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acquaintance added admiration affected allowed amused appeared attention beauty became become Brigadier Brigadier's daughter cause companion completely considered continued Court cried daughter desire door Dormer doubt dress Duchess Duke entered equally evidently excited exclaimed expression extremely eyes face fair father favour favourite feeling felt figure followed friends gave give going Grace hand handsome head heard heart Hervey impression interest John King King's knew known lady laugh less looked Lord Madam Maid of Honour manner Mary Bellenden Mary Lepel matter ment mind Minister mistress never observed once opened party passed person Philip position possessed possible powerful present pretty Prince Princess proceeded received replied respect Royal Royal Highness satisfied scarcely seemed seen soon Sophy sure taken thing thought tion took turned usual voice Wharton young lady
Page 164 - Pretty ! in amber to observe the forms Of hairs, or straws, or dirt, or grubs, or worms ! The things, we know, are neither rich nor rare, But wonder how the devil they got there.
Page 300 - tis true — this truth you lovers know — In vain my structures rise, my gardens grow ; In vain fair Thames reflects the double scenes Of hanging mountains, and of sloping greens: Joy lives not here ; to happier seats it flies, And only dwells where Wortley casts her eyes.
Page 118 - What? that thing of silk, Sporus, that mere white curd of ass's milk? Satire or sense, alas ! can Sporus feel? Who breaks a butterfly upon a wheel?
Page 115 - Tis but what virtue flies from and disdains: And grant the bad what happiness they would, One they must want, which is, to pass for good. Oh blind to truth, and God's whole scheme below, Who fancy bliss to vice, to virtue woe! Who sees and follows that great scheme the best, Best knows the blessing, and will most be blest.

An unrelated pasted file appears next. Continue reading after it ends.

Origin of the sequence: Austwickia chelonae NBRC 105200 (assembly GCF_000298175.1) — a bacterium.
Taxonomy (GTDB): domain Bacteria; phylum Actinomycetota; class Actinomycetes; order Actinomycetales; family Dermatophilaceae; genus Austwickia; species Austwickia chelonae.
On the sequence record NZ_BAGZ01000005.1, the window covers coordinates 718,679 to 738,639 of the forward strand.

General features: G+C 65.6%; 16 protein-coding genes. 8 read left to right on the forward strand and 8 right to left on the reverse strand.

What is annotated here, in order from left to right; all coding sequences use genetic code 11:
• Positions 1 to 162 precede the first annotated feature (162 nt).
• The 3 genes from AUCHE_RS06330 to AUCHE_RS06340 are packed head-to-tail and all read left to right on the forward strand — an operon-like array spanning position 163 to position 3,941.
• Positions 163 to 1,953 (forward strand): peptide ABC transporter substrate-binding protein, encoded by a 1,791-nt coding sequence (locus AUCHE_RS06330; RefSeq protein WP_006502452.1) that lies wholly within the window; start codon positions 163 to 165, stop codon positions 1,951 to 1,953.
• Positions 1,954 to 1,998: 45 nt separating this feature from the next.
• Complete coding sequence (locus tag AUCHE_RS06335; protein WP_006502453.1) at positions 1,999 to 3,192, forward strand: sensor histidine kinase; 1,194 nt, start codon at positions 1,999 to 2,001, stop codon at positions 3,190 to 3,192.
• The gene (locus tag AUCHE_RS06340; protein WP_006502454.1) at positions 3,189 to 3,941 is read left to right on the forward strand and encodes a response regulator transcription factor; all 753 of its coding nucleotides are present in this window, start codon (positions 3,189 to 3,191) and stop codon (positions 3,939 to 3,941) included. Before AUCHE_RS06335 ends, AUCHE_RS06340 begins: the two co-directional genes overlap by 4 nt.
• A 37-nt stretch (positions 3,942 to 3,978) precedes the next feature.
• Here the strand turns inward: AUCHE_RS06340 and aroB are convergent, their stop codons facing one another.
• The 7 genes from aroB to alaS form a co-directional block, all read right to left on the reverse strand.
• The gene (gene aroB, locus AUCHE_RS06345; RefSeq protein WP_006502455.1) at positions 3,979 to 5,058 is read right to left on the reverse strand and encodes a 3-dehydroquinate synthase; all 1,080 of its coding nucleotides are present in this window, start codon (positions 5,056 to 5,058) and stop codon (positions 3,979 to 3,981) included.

Page 219 - May you enjoy a state of repose in this life, not unlike that sleep of the soul which some have believed is to succeed it, where we lie utterly forgetful of that world from which we are gone, and...
Page 129 - ... and are ornamental even to a chimney. One would, by the bulk they appear in and the value that is set upon them, think they might be very useful ; but look into a thousand of them, and you will find nothing in them but dust and cobwebs.
Page 93 - O wonderful creature, a woman of reason ! Never grave out of pride, never gay out of season ! When so easy to guess who this angel should be, Who would think Mrs. Howard ne'er dreamt it was she ?
Page 75 - ... the idea of gaining some instruction, he never scrupled to go over a passage two or three times, or to take any liberties, or to make any blunders that seemed good to him, without consulting, or in any way warning, the rest of the orchestra ; it was therefore necessary for every member of it, while giving...
Page 41 - From hence it arises, that they are but in a lower degree what their masters themselves are ; and usually affect an imitation of their manners : and you have in liveries, beaux, fops, and coxcombs, in as high perfection as among people that keep equipages. It is a common humour among the retinue of people of quality, when they are in their revels, that is when they are out of their masters' sight, to assume in a humorous way the names and titles of those whose liveries they wear.